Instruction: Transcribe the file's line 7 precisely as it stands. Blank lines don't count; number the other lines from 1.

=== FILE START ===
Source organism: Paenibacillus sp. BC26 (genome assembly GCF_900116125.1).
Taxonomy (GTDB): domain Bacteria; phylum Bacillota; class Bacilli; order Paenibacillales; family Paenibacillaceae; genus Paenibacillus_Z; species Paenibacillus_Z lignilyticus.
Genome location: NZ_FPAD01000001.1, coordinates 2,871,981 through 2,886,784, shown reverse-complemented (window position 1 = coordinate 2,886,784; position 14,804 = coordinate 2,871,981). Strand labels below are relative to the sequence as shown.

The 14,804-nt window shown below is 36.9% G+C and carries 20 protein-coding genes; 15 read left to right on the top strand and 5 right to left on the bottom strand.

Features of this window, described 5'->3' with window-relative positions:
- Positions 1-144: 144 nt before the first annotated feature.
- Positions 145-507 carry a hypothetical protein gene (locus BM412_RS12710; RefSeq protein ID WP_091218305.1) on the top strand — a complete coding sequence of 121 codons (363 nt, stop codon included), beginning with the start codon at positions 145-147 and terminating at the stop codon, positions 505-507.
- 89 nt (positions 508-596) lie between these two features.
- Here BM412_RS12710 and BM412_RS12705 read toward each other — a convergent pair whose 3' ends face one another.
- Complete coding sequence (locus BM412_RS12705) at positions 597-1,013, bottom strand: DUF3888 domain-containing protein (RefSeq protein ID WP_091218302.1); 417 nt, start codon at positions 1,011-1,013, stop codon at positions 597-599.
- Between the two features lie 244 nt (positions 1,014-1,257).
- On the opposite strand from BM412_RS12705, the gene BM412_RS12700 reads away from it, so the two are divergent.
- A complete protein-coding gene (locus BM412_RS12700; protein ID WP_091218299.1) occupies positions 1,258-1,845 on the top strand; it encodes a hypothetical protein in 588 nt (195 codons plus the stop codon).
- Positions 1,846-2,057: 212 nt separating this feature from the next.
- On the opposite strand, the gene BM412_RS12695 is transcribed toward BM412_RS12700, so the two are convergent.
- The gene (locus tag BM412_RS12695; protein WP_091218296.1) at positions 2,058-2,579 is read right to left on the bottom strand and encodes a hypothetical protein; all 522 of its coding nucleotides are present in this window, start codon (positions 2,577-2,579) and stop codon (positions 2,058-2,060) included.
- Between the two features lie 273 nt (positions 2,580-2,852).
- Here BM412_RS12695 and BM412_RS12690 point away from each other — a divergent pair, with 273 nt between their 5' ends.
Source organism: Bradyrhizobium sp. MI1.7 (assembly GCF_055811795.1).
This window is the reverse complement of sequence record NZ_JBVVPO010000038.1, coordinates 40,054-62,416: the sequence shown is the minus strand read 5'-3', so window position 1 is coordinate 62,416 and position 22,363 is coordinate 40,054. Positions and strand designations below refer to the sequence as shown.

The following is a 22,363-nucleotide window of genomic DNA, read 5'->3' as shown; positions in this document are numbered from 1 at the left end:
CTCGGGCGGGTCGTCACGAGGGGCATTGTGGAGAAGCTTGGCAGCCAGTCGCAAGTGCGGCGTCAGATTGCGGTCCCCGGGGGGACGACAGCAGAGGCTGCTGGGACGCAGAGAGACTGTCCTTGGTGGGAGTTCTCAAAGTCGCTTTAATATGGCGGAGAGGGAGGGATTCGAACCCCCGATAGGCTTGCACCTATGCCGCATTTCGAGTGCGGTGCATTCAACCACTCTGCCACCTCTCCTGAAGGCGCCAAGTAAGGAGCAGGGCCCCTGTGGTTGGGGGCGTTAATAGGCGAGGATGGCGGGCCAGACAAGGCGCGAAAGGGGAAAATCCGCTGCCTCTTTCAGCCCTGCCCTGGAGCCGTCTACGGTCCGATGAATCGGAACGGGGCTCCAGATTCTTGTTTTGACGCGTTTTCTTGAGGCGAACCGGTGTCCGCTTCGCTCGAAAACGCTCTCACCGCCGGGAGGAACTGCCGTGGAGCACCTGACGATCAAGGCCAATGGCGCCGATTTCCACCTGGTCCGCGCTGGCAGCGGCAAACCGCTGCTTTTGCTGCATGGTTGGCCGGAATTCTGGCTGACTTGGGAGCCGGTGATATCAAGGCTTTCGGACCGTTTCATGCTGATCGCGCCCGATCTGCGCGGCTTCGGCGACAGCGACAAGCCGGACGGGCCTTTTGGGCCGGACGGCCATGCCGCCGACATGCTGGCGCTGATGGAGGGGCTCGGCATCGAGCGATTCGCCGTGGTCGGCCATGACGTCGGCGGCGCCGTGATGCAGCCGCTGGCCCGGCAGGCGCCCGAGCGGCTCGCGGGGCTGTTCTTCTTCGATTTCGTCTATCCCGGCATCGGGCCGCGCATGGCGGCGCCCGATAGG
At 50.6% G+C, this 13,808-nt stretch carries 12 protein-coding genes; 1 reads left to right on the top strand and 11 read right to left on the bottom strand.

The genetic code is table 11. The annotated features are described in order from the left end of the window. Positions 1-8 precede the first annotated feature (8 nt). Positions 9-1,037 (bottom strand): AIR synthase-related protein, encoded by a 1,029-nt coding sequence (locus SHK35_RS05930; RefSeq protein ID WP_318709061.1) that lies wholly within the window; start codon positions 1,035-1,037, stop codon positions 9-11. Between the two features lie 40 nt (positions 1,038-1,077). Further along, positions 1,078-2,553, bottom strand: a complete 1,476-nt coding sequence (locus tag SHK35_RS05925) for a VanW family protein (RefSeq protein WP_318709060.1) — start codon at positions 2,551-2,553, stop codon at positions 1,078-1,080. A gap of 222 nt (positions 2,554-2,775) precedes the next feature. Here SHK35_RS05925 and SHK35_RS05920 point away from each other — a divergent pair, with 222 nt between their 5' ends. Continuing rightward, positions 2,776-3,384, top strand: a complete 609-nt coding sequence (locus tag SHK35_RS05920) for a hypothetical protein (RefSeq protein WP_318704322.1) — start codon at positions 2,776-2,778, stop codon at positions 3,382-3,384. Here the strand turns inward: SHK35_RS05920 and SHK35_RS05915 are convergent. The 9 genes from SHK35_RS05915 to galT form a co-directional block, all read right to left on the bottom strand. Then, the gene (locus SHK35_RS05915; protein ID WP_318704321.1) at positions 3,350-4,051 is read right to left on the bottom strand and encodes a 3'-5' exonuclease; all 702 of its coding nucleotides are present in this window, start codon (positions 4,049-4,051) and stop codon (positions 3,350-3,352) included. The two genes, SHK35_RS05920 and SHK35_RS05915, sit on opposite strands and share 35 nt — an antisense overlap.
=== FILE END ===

- Positions 145-507 carry a hypothetical protein gene (locus BM412_RS12710; RefSeq protein ID WP_091218305.1) on the top strand — a complete coding sequence of 121 codons (363 nt, stop codon included), beginning with the start codon at positions 145-147 and terminating at the stop codon, positions 505-507.